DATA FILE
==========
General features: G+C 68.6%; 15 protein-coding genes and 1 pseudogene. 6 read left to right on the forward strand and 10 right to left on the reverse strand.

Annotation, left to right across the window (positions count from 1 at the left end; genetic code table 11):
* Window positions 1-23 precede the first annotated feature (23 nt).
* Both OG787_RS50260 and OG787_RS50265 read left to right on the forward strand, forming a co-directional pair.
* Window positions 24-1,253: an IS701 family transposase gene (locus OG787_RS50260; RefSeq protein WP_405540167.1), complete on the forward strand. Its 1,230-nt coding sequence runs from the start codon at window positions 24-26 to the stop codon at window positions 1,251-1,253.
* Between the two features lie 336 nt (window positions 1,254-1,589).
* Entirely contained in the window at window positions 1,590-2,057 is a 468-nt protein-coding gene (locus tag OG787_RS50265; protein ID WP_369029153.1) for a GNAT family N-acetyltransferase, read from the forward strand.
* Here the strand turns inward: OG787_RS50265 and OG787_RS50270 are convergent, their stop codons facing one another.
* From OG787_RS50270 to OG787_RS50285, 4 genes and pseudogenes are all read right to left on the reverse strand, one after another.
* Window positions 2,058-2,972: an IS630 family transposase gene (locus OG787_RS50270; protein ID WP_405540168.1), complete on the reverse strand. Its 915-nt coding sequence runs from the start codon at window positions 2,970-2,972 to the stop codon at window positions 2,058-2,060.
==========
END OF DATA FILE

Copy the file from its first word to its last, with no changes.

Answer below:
General features: G+C 68.6%; 15 protein-coding genes and 1 pseudogene. 6 read left to right on the forward strand and 10 right to left on the reverse strand.

Annotation, left to right across the window (positions count from 1 at the left end; genetic code table 11):
* Window positions 1-23 precede the first annotated feature (23 nt).
* Both OG787_RS50260 and OG787_RS50265 read left to right on the forward strand, forming a co-directional pair.
* Window positions 24-1,253: an IS701 family transposase gene (locus OG787_RS50260; RefSeq protein WP_405540167.1), complete on the forward strand. Its 1,230-nt coding sequence runs from the start codon at window positions 24-26 to the stop codon at window positions 1,251-1,253.
* Between the two features lie 336 nt (window positions 1,254-1,589).
* Entirely contained in the window at window positions 1,590-2,057 is a 468-nt protein-coding gene (locus tag OG787_RS50265; protein ID WP_369029153.1) for a GNAT family N-acetyltransferase, read from the forward strand.
* Here the strand turns inward: OG787_RS50265 and OG787_RS50270 are convergent, their stop codons facing one another.
* From OG787_RS50270 to OG787_RS50285, 4 genes and pseudogenes are all read right to left on the reverse strand, one after another.
* Window positions 2,058-2,972: an IS630 family transposase gene (locus OG787_RS50270; protein ID WP_405540168.1), complete on the reverse strand. Its 915-nt coding sequence runs from the start codon at window positions 2,970-2,972 to the stop codon at window positions 2,058-2,060.